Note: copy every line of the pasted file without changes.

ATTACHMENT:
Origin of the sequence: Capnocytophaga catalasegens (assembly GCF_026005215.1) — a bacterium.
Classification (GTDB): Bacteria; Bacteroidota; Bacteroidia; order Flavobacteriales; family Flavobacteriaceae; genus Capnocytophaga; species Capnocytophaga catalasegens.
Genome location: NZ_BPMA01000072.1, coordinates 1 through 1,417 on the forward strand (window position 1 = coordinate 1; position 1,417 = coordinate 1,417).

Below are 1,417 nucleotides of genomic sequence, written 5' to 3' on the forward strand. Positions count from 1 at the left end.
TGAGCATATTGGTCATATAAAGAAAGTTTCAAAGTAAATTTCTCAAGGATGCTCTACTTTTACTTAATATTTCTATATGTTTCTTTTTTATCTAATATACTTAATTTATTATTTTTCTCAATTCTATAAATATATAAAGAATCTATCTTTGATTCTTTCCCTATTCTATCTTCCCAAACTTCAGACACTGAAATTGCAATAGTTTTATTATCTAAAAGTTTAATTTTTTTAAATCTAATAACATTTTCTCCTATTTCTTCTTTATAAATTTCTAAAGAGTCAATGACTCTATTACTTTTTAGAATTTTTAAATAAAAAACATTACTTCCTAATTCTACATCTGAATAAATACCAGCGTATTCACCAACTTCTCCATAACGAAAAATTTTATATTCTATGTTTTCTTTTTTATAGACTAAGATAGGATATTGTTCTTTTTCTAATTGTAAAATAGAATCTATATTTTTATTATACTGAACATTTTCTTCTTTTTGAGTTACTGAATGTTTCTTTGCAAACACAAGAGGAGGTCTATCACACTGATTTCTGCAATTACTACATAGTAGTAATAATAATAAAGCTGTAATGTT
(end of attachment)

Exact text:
Origin of the sequence: Capnocytophaga catalasegens (assembly GCF_026005215.1) — a bacterium.
Classification (GTDB): Bacteria; Bacteroidota; Bacteroidia; order Flavobacteriales; family Flavobacteriaceae; genus Capnocytophaga; species Capnocytophaga catalasegens.
Genome location: NZ_BPMA01000072.1, coordinates 1 through 1,417 on the forward strand (window position 1 = coordinate 1; position 1,417 = coordinate 1,417).

Below are 1,417 nucleotides of genomic sequence, written 5' to 3' on the forward strand. Positions count from 1 at the left end.
TGAGCATATTGGTCATATAAAGAAAGTTTCAAAGTAAATTTCTCAAGGATGCTCTACTTTTACTTAATATTTCTATATGTTTCTTTTTTATCTAATATACTTAATTTATTATTTTTCTCAATTCTATAAATATATAAAGAATCTATCTTTGATTCTTTCCCTATTCTATCTTCCCAAACTTCAGACACTGAAATTGCAATAGTTTTATTATCTAAAAGTTTAATTTTTTTAAATCTAATAACATTTTCTCCTATTTCTTCTTTATAAATTTCTAAAGAGTCAATGACTCTATTACTTTTTAGAATTTTTAAATAAAAAACATTACTTCCTAATTCTACATCTGAATAAATACCAGCGTATTCACCAACTTCTCCATAACGAAAAATTTTATATTCTATGTTTTCTTTTTTATAGACTAAGATAGGATATTGTTCTTTTTCTAATTGTAAAATAGAATCTATATTTTTATTATACTGAACATTTTCTTCTTTTTGAGTTACTGAATGTTTCTTTGCAAACACAAGAGGAGGTCTATCACACTGATTTCTGCAATTACTACATAGTAGTAATAATAATAAAGCTGTAATGTT